Most organizations talk a good game but just like with people, our non-verbal cues or actions often tell the real story. We are out there, creating content, advertising, encouraging word of mouth referrals, running specials or inviting prospects to let us give them a free assessment—but do we really want their business?
What does our “body” say? Do you signal that you’re really ready to welcome new clients or does your behavior suggest something different? Let me give you a concrete example.
Our clients take me all over the country which means I am on a lot of planes. I fly in and out of the DSM airport over 100 times a year. They are always advertising that it’s better to fly out of DSM than drive to another airport. They have signage up, telling us how glad they are to serve us. They chase after the airlines to either start flying (Southwest) or add routes (all the others).
So if we just pay attention to their words—they want to provide excellent service to even more Central Iowa travelers and they want to cater to the frequent business traveler.
But their body language says something else.
- It’s almost impossible to try to use their long-term parking garage without it being full or half of it being shut down for repairs. The last two times I flew, one of the towers/elevators was down which meant people had to lug their luggage to the tower at the other end of the parking ramp.
- The shops and restaurants are understaffed and slow. If anything, they keep reducing menus options and shopping choices, not adding to them.
- The TSA pre-check line is rarely staffed which means there’s no advantage to having pre-check. Yes, you stand in a different line, but it is serviced by the same agent that the other line is – you just take turns. Don’t get me wrong, taking turns is fine but don’t promise expedited service if you can’t deliver on it.
I’m sure there’s a rational explanation for every one of their choices – but marketing and customer service isn’t rational. When we feel someone’s indifference – even if it’s justified in their mind, the marketing words seem almost insulting, don’t they? It’s like they’re playing us for fools.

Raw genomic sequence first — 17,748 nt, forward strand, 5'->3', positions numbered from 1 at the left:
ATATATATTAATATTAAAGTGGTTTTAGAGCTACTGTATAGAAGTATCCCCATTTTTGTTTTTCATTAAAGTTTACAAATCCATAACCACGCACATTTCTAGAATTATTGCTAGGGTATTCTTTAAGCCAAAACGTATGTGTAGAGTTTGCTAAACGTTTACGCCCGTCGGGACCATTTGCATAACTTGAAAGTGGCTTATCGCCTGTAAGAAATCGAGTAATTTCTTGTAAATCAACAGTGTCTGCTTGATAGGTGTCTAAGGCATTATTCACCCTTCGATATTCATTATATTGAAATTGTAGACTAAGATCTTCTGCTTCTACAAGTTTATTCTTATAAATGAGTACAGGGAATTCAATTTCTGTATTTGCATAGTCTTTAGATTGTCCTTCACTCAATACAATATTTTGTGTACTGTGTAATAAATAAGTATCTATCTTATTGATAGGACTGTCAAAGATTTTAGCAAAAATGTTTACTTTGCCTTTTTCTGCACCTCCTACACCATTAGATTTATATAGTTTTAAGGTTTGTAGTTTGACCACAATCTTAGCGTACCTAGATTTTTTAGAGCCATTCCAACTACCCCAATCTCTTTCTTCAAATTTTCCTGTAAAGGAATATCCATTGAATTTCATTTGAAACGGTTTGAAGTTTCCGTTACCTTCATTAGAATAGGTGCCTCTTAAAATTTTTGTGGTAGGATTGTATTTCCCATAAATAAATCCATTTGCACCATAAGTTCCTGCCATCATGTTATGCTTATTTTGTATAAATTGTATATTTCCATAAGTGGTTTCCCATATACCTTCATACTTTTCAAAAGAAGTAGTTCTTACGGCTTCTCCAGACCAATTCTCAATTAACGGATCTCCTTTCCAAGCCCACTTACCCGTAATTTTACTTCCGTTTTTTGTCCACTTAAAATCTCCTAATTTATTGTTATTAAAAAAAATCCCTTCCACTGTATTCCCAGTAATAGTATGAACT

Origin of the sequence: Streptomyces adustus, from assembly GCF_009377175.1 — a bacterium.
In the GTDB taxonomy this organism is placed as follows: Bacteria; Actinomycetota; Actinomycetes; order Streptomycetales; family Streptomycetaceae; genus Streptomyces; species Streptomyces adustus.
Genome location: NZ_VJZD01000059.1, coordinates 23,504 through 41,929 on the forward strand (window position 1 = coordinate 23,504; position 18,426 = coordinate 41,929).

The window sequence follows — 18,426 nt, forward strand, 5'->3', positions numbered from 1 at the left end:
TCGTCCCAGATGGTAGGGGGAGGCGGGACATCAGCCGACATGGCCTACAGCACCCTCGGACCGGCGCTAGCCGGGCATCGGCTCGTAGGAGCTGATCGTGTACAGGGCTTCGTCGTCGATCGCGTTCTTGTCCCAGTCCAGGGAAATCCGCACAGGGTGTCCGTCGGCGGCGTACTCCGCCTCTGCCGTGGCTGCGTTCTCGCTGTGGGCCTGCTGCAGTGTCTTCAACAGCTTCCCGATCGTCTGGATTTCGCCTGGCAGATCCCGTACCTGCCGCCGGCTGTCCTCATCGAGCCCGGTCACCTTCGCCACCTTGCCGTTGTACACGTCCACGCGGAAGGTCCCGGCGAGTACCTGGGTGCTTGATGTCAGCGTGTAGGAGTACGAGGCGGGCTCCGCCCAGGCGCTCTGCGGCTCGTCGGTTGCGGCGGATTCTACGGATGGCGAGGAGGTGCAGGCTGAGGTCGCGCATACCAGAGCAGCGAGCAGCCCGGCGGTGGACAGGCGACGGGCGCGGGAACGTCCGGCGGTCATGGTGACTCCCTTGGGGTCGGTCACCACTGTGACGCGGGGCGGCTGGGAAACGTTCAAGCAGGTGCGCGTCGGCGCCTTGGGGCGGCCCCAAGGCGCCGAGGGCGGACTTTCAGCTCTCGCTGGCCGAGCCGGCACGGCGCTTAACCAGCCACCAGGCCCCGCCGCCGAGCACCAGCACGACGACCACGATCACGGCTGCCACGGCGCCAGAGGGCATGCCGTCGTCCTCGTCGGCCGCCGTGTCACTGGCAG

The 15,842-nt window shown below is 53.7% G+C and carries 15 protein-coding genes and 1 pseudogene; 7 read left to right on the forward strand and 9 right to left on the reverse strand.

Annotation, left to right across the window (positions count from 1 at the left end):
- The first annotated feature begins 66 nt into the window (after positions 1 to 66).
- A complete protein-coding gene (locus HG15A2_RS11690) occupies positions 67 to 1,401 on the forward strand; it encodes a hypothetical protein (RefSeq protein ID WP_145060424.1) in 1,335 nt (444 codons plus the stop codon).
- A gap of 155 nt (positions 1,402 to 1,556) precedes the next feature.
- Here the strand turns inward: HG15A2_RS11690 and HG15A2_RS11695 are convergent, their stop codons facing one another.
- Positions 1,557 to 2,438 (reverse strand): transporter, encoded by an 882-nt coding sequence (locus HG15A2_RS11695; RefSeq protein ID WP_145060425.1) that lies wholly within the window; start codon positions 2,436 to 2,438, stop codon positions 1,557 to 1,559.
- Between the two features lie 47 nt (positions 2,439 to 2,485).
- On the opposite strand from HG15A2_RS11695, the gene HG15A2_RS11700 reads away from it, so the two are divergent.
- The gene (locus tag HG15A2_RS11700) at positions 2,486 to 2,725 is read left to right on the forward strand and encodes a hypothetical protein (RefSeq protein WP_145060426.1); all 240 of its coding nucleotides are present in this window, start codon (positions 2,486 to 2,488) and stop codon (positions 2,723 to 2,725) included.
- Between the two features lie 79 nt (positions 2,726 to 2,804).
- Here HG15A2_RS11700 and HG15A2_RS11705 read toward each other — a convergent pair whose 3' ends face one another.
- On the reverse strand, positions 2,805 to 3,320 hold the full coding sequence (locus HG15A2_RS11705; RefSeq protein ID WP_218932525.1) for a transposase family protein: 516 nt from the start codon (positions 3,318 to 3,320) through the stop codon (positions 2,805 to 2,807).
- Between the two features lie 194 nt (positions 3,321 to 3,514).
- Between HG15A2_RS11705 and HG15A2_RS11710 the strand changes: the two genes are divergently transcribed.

Actions speak much louder than any marketing message ever could. How you treat a customer trumps how you talk to a customer.
Does your organization’s body language match your marketing words?
How responsive are you? Do you have a response mechanism (comment box, contact us, social media links) on your website? Do you monitor it? How quickly do you respond? Who handles those responses and how equipped are they to answer the questions being posed?
When someone tweets you or leaves a review – do you even see it? Do you respond, even if the review is not favorable?
If you haven’t tested your team’s responsiveness lately—it’s probably overdue.
Do you make it easy? Remember that today our most precious and scarce resource is our time. People aren’t multitasking; they’re hyper-juggling. And when you inconvenience a customer, limit their access to those conveniences, or miss a deadline—it’s actually worse. It’s like mean teasing. People don’t miss what you never offer or don’t have, but they notice very quickly when you promise easy or on-time and then make it difficult or late.
Do an audit. Ask your team—how do we bend over backward to make working with us easy and convenient? How could we be even better and before you promise it—make sure you can sustain it.
There’s no better marketing spend than over-servicing your current customers. Start with your actions and you won’t have to say a word.